“You don’t even get a free toy with that”. What could be the result of a campaign like this? Doomed. All efforts by McDonald’s in vigorously trying to move toward an “adult-oriented” brand failed miserably. The TV Commercials featuring young kids only confused the viewers. The general perception that was developed was that McDonald’s burgers started to taste bad. Observing this reaction from customers, McDonald’s switched to its conventional way of advertising involving Ronald McDonald. The next set of commercials which followed showed the mascot doing grown-up activities like playing golf and going to night clubs. Alas, even this could not save Arch Deluxe. And eventually the product was taken off the menu in two years.
Introduced in May 1996, this burger was marketed as “Burger with Grown-up taste”. The burger contained a lot of ingredients ranging from quarter pound of beef, potato flour to mustard and mayonnaise sauce. The intention was to make the burger in such a way that kids would not be interested in even tasting the same. In fact advertisements which followed tried hard to drive the same point home.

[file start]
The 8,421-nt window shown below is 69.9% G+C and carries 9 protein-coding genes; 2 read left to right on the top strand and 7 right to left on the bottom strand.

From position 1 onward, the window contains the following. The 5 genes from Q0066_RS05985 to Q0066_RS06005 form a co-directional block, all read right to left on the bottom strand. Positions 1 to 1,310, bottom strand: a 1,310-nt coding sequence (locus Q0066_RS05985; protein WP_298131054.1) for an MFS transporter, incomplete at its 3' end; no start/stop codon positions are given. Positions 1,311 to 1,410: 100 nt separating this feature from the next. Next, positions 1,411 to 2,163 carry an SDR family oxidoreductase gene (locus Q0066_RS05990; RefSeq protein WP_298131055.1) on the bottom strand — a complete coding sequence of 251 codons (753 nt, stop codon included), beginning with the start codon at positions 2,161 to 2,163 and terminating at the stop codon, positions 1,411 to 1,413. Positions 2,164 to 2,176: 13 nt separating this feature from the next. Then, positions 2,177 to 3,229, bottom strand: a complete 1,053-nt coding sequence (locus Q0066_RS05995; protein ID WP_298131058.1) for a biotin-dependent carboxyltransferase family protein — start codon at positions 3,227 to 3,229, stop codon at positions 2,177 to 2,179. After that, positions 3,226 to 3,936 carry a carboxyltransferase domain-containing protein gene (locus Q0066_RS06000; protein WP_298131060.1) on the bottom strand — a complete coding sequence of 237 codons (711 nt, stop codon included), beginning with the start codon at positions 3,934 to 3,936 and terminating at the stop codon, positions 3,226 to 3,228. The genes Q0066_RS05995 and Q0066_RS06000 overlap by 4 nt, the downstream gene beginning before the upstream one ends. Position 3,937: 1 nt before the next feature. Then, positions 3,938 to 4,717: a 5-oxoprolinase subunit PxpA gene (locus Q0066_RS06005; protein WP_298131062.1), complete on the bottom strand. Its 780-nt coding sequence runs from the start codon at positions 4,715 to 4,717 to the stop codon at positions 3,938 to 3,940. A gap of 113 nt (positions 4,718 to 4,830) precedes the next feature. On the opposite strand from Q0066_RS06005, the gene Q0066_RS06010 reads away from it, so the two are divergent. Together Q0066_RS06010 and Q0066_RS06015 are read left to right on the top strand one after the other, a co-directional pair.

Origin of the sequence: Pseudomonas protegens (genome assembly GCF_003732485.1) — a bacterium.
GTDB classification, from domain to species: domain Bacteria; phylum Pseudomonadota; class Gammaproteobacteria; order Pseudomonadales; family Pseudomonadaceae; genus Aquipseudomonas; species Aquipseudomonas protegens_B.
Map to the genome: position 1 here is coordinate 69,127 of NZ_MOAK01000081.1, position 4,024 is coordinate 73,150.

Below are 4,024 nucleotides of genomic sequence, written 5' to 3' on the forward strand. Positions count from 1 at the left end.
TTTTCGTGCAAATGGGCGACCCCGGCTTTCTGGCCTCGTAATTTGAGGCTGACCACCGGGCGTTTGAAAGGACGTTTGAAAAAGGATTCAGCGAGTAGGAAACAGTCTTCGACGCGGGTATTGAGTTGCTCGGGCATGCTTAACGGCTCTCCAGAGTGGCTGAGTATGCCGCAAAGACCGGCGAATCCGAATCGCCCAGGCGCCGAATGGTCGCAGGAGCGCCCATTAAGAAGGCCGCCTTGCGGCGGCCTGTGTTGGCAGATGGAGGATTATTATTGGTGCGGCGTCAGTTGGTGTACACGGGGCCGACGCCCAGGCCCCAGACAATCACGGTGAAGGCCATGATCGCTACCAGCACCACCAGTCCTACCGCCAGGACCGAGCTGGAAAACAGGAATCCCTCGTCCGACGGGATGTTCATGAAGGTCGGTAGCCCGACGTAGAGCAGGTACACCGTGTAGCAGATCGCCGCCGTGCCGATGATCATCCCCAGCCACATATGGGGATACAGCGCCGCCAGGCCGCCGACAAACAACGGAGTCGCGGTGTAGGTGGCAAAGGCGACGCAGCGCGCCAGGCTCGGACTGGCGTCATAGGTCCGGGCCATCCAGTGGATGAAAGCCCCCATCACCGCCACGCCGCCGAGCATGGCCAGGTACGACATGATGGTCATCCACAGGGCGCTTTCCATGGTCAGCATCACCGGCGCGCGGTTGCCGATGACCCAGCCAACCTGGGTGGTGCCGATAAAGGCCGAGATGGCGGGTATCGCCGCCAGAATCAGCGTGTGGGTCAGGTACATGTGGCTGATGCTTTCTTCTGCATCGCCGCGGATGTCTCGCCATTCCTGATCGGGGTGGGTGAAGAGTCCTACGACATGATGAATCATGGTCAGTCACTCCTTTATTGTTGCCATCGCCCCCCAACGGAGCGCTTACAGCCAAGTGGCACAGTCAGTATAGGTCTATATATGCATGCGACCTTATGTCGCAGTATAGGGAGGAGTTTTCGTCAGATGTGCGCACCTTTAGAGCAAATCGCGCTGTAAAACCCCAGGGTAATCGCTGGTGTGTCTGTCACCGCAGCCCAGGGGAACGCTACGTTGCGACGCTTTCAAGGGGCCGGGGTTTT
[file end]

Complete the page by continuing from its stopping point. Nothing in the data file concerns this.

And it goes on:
What went wrong in this case? McDonald’s failed to address its brand promise – convenience. Every person who goes to McDonald’s knows that he is not in for the best tasting food. The value proposition over here lies in utter simplicity. A burger is a burger – how and why would you want to target different segments of customers when selling burgers? Another blunder which McDonald’s committed in its TV Commercials is that it showed kids making “yucky” faces at a product from its own menu. An onlooker will only get confused about whether the brand is trying to reposition itself or making a mockery of its own shortcomings. Understanding what a brand means to its customers is the most quintessential part of Marketing.
Fallon McElligott, an advertising agency based in Minneapoli was hired to develop the advertising campaign. One advertisement showed young children looking at a complex burger and saying, “I don’t get it”. Some children appearing the advertisements said,